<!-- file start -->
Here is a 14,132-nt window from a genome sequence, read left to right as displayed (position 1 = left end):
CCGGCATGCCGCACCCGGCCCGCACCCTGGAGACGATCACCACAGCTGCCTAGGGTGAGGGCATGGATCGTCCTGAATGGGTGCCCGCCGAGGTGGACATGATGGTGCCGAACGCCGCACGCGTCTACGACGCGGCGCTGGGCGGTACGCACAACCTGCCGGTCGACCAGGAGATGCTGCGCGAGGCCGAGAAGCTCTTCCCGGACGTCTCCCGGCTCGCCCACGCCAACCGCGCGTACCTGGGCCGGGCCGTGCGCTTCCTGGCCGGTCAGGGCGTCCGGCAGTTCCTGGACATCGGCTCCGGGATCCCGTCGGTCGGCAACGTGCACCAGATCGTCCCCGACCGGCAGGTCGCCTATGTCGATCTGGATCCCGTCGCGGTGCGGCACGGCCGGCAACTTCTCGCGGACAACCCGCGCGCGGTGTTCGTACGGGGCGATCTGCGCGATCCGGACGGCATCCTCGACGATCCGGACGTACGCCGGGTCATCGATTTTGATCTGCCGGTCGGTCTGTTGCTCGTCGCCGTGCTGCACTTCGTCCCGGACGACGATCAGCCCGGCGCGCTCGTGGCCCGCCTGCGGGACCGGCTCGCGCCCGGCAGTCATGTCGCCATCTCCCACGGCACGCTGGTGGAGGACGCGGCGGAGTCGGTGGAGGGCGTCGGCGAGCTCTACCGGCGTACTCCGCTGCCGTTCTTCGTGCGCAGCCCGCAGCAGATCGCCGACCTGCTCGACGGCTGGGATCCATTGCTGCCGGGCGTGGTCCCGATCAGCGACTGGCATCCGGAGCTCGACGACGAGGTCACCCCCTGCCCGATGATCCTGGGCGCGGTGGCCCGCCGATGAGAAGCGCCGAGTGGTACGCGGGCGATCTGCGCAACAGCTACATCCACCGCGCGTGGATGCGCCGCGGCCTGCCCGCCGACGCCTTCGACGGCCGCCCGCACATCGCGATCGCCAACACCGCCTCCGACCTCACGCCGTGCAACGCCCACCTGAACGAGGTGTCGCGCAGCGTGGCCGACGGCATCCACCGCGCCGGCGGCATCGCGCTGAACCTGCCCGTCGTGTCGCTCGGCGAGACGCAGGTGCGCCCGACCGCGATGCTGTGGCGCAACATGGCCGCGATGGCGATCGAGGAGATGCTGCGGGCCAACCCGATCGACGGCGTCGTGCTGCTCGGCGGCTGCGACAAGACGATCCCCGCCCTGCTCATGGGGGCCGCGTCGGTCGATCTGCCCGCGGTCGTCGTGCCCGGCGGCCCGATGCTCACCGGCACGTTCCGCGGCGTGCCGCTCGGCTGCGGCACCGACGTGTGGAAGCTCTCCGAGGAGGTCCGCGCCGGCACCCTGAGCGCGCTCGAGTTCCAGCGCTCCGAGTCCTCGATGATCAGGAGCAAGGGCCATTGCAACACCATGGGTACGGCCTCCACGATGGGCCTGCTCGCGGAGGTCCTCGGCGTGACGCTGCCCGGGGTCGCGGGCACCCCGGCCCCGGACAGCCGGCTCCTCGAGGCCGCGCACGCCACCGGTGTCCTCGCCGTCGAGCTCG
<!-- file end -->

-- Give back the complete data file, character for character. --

Here is a 14,132-nt window from a genome sequence, read left to right as displayed (position 1 = left end):
CCGGCATGCCGCACCCGGCCCGCACCCTGGAGACGATCACCACAGCTGCCTAGGGTGAGGGCATGGATCGTCCTGAATGGGTGCCCGCCGAGGTGGACATGATGGTGCCGAACGCCGCACGCGTCTACGACGCGGCGCTGGGCGGTACGCACAACCTGCCGGTCGACCAGGAGATGCTGCGCGAGGCCGAGAAGCTCTTCCCGGACGTCTCCCGGCTCGCCCACGCCAACCGCGCGTACCTGGGCCGGGCCGTGCGCTTCCTGGCCGGTCAGGGCGTCCGGCAGTTCCTGGACATCGGCTCCGGGATCCCGTCGGTCGGCAACGTGCACCAGATCGTCCCCGACCGGCAGGTCGCCTATGTCGATCTGGATCCCGTCGCGGTGCGGCACGGCCGGCAACTTCTCGCGGACAACCCGCGCGCGGTGTTCGTACGGGGCGATCTGCGCGATCCGGACGGCATCCTCGACGATCCGGACGTACGCCGGGTCATCGATTTTGATCTGCCGGTCGGTCTGTTGCTCGTCGCCGTGCTGCACTTCGTCCCGGACGACGATCAGCCCGGCGCGCTCGTGGCCCGCCTGCGGGACCGGCTCGCGCCCGGCAGTCATGTCGCCATCTCCCACGGCACGCTGGTGGAGGACGCGGCGGAGTCGGTGGAGGGCGTCGGCGAGCTCTACCGGCGTACTCCGCTGCCGTTCTTCGTGCGCAGCCCGCAGCAGATCGCCGACCTGCTCGACGGCTGGGATCCATTGCTGCCGGGCGTGGTCCCGATCAGCGACTGGCATCCGGAGCTCGACGACGAGGTCACCCCCTGCCCGATGATCCTGGGCGCGGTGGCCCGCCGATGAGAAGCGCCGAGTGGTACGCGGGCGATCTGCGCAACAGCTACATCCACCGCGCGTGGATGCGCCGCGGCCTGCCCGCCGACGCCTTCGACGGCCGCCCGCACATCGCGATCGCCAACACCGCCTCCGACCTCACGCCGTGCAACGCCCACCTGAACGAGGTGTCGCGCAGCGTGGCCGACGGCATCCACCGCGCCGGCGGCATCGCGCTGAACCTGCCCGTCGTGTCGCTCGGCGAGACGCAGGTGCGCCCGACCGCGATGCTGTGGCGCAACATGGCCGCGATGGCGATCGAGGAGATGCTGCGGGCCAACCCGATCGACGGCGTCGTGCTGCTCGGCGGCTGCGACAAGACGATCCCCGCCCTGCTCATGGGGGCCGCGTCGGTCGATCTGCCCGCGGTCGTCGTGCCCGGCGGCCCGATGCTCACCGGCACGTTCCGCGGCGTGCCGCTCGGCTGCGGCACCGACGTGTGGAAGCTCTCCGAGGAGGTCCGCGCCGGCACCCTGAGCGCGCTCGAGTTCCAGCGCTCCGAGTCCTCGATGATCAGGAGCAAGGGCCATTGCAACACCATGGGTACGGCCTCCACGATGGGCCTGCTCGCGGAGGTCCTCGGCGTGACGCTGCCCGGGGTCGCGGGCACCCCGGCCCCGGACAGCCGGCTCCTCGAGGCCGCGCACGCCACCGGTGTCCTCGCCGTCGAGCTCG